Tuesday, February 19, 2008

BMW's iDrive Package: Does Anyone Care What I Think?

Now I've had about six weeks using this thing, I thought I'd pen a few notes on the good, bad and indifferent aspects of the main way in which BMW thinks you should interact with their cars: iDrive.

First off, I like the whole idea of "de-cluttering" the dash and moving all those buttons onto one, centralized control mechanism. Most of these functions you work with just once on a set-and-forget basis, and so anything that stops the inside of the cabin resembling a 1960s jet fighter cockpit, festooned with buttons and switches that require a check-list in order to remember what they do, is a definite plus. However, what then do you do with the stuff you actually do want to change more frequently, like the entertainment system or climate control settings? Well, given that you've already decided to centralize this stuff, you, well, centralize it into the same interface of course. And now the fun starts.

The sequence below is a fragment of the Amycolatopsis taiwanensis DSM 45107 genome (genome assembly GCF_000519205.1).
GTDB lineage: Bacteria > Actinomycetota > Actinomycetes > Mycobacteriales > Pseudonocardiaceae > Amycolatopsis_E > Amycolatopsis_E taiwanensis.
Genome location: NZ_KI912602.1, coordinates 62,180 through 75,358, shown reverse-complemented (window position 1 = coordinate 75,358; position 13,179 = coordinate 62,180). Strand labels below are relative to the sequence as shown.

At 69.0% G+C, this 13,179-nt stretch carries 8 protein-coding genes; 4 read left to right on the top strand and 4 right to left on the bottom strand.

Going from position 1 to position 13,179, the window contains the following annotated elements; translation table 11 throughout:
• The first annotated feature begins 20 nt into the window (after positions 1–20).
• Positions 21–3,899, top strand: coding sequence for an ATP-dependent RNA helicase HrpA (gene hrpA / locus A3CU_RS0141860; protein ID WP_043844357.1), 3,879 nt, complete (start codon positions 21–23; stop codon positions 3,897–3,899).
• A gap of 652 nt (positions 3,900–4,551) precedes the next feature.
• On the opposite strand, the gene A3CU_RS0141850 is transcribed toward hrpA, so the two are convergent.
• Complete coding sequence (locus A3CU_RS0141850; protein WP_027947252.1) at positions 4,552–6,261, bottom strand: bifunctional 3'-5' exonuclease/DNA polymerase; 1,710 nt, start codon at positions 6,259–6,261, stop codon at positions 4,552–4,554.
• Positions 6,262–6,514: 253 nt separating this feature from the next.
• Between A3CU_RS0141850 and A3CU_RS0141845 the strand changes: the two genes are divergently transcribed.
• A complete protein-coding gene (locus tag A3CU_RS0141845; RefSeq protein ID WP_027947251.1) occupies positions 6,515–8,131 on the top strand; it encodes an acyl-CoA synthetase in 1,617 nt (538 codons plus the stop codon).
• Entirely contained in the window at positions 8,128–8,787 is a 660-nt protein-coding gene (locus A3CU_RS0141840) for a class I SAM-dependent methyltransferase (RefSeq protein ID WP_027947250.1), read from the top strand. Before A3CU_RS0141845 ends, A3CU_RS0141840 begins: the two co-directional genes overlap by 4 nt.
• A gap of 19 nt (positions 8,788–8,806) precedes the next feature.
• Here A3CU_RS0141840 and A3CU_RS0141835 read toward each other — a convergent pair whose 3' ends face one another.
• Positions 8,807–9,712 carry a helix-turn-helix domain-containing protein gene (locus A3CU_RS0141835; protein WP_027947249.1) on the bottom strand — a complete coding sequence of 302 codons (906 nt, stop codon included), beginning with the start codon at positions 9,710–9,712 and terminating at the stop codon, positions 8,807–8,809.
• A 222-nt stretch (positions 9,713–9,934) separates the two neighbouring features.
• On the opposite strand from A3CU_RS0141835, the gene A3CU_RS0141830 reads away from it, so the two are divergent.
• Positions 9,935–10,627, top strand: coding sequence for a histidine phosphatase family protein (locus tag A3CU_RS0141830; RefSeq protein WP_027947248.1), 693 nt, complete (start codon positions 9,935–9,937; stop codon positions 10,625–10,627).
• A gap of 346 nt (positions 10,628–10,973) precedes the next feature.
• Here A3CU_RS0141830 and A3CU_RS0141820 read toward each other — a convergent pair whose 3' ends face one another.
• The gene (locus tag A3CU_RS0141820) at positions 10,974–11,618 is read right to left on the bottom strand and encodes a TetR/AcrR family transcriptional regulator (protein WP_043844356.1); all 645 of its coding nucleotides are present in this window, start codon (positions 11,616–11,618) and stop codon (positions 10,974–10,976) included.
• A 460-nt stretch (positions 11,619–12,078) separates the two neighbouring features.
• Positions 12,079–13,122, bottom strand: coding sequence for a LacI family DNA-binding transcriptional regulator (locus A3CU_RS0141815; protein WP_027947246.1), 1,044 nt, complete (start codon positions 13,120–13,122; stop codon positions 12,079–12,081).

The iDrive controller has become simpler of late, having now only four directions you can push it to move across the display (the cardinal compass points) but still having the ability to rotate freely either clockwise or counter-clockwise; in addition, you can push it down to provide a "click" function. It quickly become intuitive and half the time I can now use it without taking my eyes off the road ahead. The home screen collects things into four main groups: communications, navigation, entertainment and climate, with a further information category (basically, in-car functions) available through a push-to-click. (However, having said all that, I still think Audi have done the same thing better: they have an button at each of the 4 main directions that you can use to directly call up each of the specific functions without having to return to the main upper screen and select the new option.)

I won't bore everyone to tears by slogging through each option in all it's Germanic glory, but rather just highlight a few features and why they suck or don't.

The display has basically two windows you can set up: a main information screen and an assistance window. Coming at this from Silicon Valley, it's hugely frustrating to have the assistance window be so limited in what it can show or do. Mostly, it seems to be designed to provide navigation information such as directions or a moving map. However, it's only about a third of the display in width (nope, can't change that) and so is only marginally useful for the map piece., though sort of adequate for using arrows to show where to go and when.